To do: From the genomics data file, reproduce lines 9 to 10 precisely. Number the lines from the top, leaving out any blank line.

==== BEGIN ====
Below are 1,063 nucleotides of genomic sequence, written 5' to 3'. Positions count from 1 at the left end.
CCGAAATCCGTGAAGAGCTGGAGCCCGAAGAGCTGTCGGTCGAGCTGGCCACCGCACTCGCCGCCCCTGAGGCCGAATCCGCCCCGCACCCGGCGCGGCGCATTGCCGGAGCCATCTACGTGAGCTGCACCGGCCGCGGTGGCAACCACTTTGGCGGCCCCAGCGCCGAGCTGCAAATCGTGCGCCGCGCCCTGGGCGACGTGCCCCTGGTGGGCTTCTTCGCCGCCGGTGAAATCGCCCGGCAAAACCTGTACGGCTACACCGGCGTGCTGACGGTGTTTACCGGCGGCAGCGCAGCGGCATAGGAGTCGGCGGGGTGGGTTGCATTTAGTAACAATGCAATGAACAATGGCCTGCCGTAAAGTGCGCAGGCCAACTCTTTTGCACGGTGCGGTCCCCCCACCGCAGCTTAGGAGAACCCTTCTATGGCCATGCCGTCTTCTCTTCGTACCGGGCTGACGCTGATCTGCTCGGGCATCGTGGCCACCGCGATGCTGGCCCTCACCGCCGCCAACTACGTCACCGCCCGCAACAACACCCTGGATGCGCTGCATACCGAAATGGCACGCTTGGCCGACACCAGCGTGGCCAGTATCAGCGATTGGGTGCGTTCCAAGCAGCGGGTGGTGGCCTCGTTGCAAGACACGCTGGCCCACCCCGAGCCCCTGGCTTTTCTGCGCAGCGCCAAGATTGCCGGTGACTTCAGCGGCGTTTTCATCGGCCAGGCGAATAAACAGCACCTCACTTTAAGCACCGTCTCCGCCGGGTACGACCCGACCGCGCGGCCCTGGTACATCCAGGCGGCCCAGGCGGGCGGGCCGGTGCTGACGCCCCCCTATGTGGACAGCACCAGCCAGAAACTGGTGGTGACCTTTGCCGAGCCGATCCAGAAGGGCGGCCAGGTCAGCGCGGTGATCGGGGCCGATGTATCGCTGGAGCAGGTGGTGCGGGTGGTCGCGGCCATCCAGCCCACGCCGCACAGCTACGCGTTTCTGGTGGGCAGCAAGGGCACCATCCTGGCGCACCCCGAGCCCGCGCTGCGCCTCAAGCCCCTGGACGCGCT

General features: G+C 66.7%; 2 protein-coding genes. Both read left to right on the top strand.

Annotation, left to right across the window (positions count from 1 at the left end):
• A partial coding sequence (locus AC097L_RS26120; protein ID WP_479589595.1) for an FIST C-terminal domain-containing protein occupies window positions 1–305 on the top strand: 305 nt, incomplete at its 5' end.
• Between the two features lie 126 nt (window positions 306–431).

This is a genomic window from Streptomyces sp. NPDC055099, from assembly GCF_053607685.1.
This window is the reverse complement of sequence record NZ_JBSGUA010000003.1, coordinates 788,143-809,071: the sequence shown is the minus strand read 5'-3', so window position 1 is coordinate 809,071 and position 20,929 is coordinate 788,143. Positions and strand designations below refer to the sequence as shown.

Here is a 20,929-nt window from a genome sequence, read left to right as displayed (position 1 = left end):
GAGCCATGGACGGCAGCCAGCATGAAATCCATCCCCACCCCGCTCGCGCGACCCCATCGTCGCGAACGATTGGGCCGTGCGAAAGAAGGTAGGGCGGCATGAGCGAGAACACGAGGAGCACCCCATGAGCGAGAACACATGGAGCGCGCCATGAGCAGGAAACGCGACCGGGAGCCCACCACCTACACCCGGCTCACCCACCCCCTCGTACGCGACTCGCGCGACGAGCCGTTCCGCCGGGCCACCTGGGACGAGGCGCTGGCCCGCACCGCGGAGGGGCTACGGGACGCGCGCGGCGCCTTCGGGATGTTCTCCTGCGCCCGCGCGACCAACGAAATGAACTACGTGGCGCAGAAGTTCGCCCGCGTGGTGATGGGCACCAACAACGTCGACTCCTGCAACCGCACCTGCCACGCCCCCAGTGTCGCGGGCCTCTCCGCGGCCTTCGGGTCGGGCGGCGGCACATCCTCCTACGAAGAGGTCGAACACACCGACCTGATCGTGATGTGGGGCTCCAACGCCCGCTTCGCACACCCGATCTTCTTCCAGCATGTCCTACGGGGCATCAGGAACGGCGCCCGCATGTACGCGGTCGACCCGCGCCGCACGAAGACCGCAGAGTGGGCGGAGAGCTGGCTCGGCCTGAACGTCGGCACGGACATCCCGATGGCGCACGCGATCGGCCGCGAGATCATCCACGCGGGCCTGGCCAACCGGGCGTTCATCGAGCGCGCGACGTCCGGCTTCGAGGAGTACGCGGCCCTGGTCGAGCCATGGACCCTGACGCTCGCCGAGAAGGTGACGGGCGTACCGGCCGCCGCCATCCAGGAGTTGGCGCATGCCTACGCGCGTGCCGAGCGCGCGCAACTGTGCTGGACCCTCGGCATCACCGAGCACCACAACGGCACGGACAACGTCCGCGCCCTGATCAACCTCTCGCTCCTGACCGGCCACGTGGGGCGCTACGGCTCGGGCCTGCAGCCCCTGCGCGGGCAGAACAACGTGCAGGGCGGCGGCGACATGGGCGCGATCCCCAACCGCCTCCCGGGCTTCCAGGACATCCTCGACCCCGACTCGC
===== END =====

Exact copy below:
Here is a 20,929-nt window from a genome sequence, read left to right as displayed (position 1 = left end):
GAGCCATGGACGGCAGCCAGCATGAAATCCATCCCCACCCCGCTCGCGCGACCCCATCGTCGCGAACGATTGGGCCGTGCGAAAGAAGGTAGGGCGGCATGAGCGAGAACACGAGGAGCACCCCATGAGCGAGAACACATGGAGCGCGCCATGAGCAGGAAACGCGACCGGGAGCCCACCACCTACACCCGGCTCACCCACCCCCTCGTACGCGACTCGCGCGACGAGCCGTTCCGCCGGGCCACCTGGGACGAGGCGCTGGCCCGCACCGCGGAGGGGCTACGGGACGCGCGCGGCGCCTTCGGGATGTTCTCCTGCGCCCGCGCGACCAACGAAATGAACTACGTGGCGCAGAAGTTCGCCCGCGTGGTGATGGGCACCAACAACGTCGACTCCTGCAACCGCACCTGCCACGCCCCCAGTGTCGCGGGCCTCTCCGCGGCCTTCGGGTCGGGCGGCGGCACATCCTCCTACGAAGAGGTCGAACACACCGACCTGATCGTGATGTGGGGCTCCAACGCCCGCTTCGCACACCCGATCTTCTTCCAGCATGTCCTACGGGGCATCAGGAACGGCGCCCGCATGTACGCGGTCGACCCGCGCCGCACGAAGACCGCAGAGTGGGCGGAGAGCTGGCTCGGCCTGAACGTCGGCACGGACATCCCGATGGCGCACGCGATCGGCCGCGAGATCATCCACGCGGGCCTGGCCAACCGGGCGTTCATCGAGCGCGCGACGTCCGGCTTCGAGGAGTACGCGGCCCTGGTCGAGCCATGGACCCTGACGCTCGCCGAGAAGGTGACGGGCGTACCGGCCGCCGCCATCCAGGAGTTGGCGCATGCCTACGCGCGTGCCGAGCGCGCGCAACTGTGCTGGACCCTCGGCATCACCGAGCACCACAACGGCACGGACAACGTCCGCGCCCTGATCAACCTCTCGCTCCTGACCGGCCACGTGGGGCGCTACGGCTCGGGCCTGCAGCCCCTGCGCGGGCAGAACAACGTGCAGGGCGGCGGCGACATGGGCGCGATCCCCAACCGCCTCCCGGGCTTCCAGGACATCCTCGACCCCGACTCGC